Showing 1505 results

Authority record

104th Battalion

  • Corporate body
  • 1888-1917

The 104th Battalion, CEF, was an infantry battalion of the Great War Canadian Expeditionary Force. The 104th Battalion was authorized on 22 December 1915 and embarked for Britain on 28 June 1916, where, on 18 July 1916, its personnel were absorbed by the 17th Reserve Battalion, CEF and the 32nd Battalion, CEF, to provide reinforcements for the Canadian Corps in the field. The battalion disbanded on 27 July 1918.[1] The 104th Battalion recruited throughout New Brunswick and was mobilized at Sussex.[2] The 104th Battalion was commanded by Lt.-Col. G.W. Fowler from 28 June 1916 to 22 January 1917 and by Lt.-Col. A.E. Mings from 22 January 1917 to 2 March 1918.[3] The 104th Battalion was awarded the battle honour THE GREAT WAR 1916-18.[4] The 104th Battalion, CEF is perpetuated by The Royal New Brunswick Regiment.

5th Armoured Regiment

  • Corporate body
  • 1940-1947

The Second World War was the first time the Hussars left Canadian shores as a Regiment. In July 1940, the Regiment was mobilized to form the 4th Canadian Motorcycle Regiment. In February 1941, the Canadian Army converted the Hussars to armour and became the 5th Armoured Regiment. The Regiment sailed for England at the end of August, 1941 and was stationed in England until November, 1943 when it sailed for Africa. The Regiment later sailed to Italy and landed in Naples in December. The Regiment fought through Italy, winning battle honours until February, 1944 when it sailed to France to begin the journey to the campaigns in Belgium and Holland. It was in Italy that the first Princess Louise, the original Regimental mascot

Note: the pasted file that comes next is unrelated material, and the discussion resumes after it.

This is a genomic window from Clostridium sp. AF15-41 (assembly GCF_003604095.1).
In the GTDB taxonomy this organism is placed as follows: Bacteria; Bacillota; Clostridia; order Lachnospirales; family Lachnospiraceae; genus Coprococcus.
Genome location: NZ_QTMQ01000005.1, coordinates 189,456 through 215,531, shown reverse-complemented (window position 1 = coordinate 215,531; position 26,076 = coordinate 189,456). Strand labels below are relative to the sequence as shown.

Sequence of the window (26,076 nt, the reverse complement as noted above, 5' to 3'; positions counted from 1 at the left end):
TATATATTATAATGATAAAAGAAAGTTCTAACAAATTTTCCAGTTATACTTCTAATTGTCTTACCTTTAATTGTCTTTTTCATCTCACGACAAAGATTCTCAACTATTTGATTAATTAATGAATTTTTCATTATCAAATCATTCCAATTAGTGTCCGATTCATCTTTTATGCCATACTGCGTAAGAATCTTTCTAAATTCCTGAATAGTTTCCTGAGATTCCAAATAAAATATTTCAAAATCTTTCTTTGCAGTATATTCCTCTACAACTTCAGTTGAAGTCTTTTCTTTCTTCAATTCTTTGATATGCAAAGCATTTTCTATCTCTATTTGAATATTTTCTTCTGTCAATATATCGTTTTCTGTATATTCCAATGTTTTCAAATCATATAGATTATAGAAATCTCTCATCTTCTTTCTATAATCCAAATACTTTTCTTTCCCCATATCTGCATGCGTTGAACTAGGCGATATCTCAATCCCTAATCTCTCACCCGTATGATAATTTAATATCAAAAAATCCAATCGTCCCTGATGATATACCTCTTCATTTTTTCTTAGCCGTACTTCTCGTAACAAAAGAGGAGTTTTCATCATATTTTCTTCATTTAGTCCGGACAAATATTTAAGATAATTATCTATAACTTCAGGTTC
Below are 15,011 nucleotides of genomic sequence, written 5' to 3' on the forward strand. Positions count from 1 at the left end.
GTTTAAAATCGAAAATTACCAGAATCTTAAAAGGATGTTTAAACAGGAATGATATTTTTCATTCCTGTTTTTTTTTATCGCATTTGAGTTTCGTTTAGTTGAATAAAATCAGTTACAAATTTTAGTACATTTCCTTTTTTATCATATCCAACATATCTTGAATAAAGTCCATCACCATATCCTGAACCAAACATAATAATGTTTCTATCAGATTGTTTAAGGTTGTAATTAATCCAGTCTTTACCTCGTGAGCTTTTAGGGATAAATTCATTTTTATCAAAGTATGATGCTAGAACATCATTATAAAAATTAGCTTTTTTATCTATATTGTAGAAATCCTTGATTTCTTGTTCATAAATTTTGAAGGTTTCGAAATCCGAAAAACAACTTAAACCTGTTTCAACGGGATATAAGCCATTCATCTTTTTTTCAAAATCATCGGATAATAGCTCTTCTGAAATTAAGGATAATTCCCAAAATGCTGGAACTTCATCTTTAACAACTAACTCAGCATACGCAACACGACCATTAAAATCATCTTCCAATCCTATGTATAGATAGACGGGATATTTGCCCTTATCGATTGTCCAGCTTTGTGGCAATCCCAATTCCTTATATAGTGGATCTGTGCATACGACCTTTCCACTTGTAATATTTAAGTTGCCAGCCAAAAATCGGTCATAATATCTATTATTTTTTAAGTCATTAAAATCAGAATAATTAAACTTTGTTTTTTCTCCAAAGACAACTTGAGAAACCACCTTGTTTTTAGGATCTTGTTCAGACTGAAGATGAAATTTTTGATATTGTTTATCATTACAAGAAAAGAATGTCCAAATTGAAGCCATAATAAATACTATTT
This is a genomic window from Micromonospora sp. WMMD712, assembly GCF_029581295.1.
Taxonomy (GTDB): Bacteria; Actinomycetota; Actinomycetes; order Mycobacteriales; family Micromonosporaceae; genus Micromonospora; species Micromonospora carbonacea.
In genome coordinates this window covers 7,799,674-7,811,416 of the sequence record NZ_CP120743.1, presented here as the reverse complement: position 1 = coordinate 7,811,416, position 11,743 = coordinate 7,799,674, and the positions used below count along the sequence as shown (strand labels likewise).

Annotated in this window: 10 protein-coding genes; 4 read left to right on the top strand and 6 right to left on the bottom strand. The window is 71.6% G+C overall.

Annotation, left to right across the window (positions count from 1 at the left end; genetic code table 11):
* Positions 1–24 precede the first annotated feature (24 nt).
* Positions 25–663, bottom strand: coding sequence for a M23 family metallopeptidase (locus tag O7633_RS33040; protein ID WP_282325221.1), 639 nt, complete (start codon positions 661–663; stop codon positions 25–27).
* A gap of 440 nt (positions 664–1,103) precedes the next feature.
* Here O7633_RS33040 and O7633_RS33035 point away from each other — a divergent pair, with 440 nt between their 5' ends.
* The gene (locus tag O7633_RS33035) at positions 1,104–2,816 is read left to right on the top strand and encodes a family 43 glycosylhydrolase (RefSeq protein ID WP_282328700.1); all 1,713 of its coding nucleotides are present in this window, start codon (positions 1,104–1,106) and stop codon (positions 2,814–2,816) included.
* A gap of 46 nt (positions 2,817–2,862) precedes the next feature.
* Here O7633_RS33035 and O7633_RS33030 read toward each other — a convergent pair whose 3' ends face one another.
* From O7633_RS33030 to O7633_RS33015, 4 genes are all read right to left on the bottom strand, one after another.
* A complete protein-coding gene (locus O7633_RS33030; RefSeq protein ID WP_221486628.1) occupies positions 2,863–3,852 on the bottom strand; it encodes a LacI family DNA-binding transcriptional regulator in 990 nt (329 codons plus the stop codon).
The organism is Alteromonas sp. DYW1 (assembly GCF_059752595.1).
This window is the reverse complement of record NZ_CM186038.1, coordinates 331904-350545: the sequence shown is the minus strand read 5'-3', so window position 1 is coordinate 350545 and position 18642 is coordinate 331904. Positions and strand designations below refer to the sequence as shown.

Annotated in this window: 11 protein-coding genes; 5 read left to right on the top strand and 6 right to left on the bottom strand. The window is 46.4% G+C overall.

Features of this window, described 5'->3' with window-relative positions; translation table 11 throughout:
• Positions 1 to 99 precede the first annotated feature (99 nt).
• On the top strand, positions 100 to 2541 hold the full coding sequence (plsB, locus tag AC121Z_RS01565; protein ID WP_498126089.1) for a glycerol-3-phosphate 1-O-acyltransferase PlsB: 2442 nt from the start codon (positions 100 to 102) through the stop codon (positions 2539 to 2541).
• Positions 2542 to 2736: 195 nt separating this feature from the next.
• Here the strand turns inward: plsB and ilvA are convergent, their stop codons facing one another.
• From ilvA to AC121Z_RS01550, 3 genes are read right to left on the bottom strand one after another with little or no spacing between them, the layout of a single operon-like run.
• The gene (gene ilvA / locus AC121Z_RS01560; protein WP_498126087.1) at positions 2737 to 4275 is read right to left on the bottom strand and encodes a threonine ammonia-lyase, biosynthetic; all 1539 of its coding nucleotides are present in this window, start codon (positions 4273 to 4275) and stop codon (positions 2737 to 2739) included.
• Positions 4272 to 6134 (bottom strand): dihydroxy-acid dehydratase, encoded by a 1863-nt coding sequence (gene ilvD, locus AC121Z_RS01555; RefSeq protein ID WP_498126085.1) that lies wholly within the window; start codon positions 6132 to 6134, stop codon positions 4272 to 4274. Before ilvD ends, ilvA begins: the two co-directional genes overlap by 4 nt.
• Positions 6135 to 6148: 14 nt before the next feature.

6 Canadian Mounted Rifles

  • Corporate body
  • 1914-1919

During the period of WWI, the 8th Hussars did not muster as a regiment for service overseas. For controversial reasons, many militia cavalry units were not called for service in 1914. However in 1915, some members of the Regiment, formed a squadron with eight officers and three troops, as part of a Maritime Provinces cavalry unit known as the 6th Canadian Mounted Rifles. Their new regiment mustered at Amherst, NS, in March, 1915, to prepare for service overseas. The 6th CMR was disbanded in 1916, after three months at the front. Many members of the Regiment joined other units early on in the war tired of waiting for the call to muster the 8th Hussars. The 104th Battalion, for instance, become home to many former cavalry soldiers.

8th Princess Louise (NB) Hussars

  • Corporate body
  • 1848 -

The 8th Princess Louise (NB) Hussars or 8th Canadian Hussars (Princess Louise's) can trace its roots to 4 April 1848, when the New Brunswick Regiment of Yoemanry Calvary was formed. A more tenuous link exists, however, to 1775, when Lieutenant-Colonel John Saunders formed "Saunders Horse" to fight American rebels during the American Revolutionary War. This troop was probably disbanded in New Brunswick about 1783, the year that thousands of Loyalists or Americans who supported the British side during the revolution sailed for Nova Scotia. Many settled in the St. John River and Kennebecasis River valleys and elsewhere. In 1825, from among these disbanded troops, calvary units were formed, one being attached to each local infantry battalion. By 1848, 11 of these units joined together to form the New Brunswick Regiment of Yeomanry Cavalry. Over subsequent years the troops were reorganized several times.

In 1884, Govenor General John Campbell's wife, Princess Louise, the eldest daughter of Queen Victoria, honoured the Regiment with her name, and it became the 8th Princess Louise's New Brunswick Regiment of Cavalry. The name changed, in 1892, to 8th Prince Louise's New Brunswick Hussars. During the World War I, the Hussars did not serve officially overseas. Instead, a Hussars squardron was supplied to the 6th Canadian Mounted Rifles and many individual members of the regiment joined other Canadian units serving overseas.